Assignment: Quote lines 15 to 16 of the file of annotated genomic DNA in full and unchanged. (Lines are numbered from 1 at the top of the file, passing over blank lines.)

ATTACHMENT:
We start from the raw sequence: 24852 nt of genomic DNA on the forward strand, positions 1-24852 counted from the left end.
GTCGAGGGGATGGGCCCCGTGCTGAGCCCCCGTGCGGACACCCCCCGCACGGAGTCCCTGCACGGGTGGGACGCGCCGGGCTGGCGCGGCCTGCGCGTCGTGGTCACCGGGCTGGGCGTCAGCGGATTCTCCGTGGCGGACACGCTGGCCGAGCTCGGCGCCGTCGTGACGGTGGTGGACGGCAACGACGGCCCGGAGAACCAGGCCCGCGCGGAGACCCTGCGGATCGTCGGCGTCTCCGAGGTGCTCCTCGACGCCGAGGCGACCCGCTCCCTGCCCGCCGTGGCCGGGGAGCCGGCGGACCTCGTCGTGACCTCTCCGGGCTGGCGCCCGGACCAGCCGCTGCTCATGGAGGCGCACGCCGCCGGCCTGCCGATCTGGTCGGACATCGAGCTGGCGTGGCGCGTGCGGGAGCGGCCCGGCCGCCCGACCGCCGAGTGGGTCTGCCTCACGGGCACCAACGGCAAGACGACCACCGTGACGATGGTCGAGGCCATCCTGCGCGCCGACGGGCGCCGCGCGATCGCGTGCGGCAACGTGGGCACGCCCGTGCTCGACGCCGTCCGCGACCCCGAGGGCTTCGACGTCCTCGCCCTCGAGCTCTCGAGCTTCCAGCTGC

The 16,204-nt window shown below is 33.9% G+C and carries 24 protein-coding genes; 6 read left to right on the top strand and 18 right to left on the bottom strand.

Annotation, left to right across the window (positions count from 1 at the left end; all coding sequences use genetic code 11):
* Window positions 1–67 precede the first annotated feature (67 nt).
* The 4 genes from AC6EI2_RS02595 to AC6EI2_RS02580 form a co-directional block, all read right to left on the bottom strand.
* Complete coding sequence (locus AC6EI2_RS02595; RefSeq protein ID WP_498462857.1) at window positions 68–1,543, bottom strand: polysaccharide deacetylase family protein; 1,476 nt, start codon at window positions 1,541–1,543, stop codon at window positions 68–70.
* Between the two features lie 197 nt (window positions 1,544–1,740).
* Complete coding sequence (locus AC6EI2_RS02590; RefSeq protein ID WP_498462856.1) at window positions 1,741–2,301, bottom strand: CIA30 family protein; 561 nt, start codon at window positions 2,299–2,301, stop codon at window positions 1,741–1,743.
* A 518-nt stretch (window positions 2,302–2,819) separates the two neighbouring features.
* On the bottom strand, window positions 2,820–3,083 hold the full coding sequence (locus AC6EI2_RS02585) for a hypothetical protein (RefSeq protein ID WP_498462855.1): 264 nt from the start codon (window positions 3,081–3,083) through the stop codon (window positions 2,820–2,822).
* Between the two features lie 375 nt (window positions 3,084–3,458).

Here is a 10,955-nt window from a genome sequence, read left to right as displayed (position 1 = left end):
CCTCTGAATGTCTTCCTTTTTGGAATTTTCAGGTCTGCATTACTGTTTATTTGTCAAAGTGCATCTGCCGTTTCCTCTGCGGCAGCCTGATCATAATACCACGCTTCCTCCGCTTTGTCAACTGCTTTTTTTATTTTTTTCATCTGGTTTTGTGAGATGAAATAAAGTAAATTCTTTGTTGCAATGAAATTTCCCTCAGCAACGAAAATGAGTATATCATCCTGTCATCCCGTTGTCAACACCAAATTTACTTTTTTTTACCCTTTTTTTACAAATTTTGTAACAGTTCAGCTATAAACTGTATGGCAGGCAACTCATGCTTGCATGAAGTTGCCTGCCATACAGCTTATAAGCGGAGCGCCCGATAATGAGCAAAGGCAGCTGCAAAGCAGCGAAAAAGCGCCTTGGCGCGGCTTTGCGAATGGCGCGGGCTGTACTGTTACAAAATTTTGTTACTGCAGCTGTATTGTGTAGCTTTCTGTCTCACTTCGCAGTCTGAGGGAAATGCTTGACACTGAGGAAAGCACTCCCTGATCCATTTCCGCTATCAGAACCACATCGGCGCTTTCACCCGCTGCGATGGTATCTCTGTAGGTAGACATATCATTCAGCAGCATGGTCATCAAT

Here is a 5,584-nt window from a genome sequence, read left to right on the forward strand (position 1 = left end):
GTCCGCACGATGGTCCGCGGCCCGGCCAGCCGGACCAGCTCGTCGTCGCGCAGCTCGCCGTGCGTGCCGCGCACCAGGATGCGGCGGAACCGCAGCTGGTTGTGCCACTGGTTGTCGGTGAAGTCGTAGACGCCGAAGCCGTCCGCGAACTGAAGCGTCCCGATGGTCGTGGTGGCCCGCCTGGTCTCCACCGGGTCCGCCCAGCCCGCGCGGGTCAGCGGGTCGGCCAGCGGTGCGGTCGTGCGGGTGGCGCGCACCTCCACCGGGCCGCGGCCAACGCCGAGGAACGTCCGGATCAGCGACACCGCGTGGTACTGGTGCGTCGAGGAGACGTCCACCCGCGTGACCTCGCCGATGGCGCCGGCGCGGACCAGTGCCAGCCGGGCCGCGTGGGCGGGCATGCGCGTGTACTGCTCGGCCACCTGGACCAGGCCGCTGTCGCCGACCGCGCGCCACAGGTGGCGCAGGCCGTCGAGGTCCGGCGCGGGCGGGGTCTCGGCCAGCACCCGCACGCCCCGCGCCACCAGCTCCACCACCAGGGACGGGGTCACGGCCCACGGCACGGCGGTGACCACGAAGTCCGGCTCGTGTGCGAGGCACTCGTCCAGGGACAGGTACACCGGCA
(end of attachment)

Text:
Here is a 5,584-nt window from a genome sequence, read left to right on the forward strand (position 1 = left end):
GTCCGCACGATGGTCCGCGGCCCGGCCAGCCGGACCAGCTCGTCGTCGCGCAGCTCGCCGTGCGTGCCGCGCACCAGGATGCGGCGGAACCGCAGCTGGTTGTGCCACTGGTTGTCGGTGAAGTCGTAGACGCCGAAGCCGTCCGCGAACTGAAGCGTCCCGATGGTCGTGGTGGCCCGCCTGGTCTCCACCGGGTCCGCCCAGCCCGCGCGGGTCAGCGGGTCGGCCAGCGGTGCGGTCGTGCGGGTGGCGCGCACCTCCACCGGGCCGCGGCCAACGCCGAGGAACGTCCGGATCAGCGACACCGCGTGGTACTGGTGCGTCGAGGAGACGTCCACCCGCGTGACCTCGCCGATGGCGCCGGCGCGGACCAGTGCCAGCCGGGCCGCGTGGGCGGGCATGCGCGTGTACTGCTCGGCCACCTGGACCAGGCCGCTGTCGCCGACCGCGCGCCACAGGTGGCGCAGGCCGTCGAGGTCCGGCGCGGGCGGGGTCTCGGCCAGCACCCGCACGCCCCGCGCCACCAGCTCCACCACCAGGGACGGGGTCACGGCCCACGGCACGGCGGTGACCACGAAGTCCGGCTCGTGTGCGAGGCACTCGTCCAGGGACAGGTACACCGGCA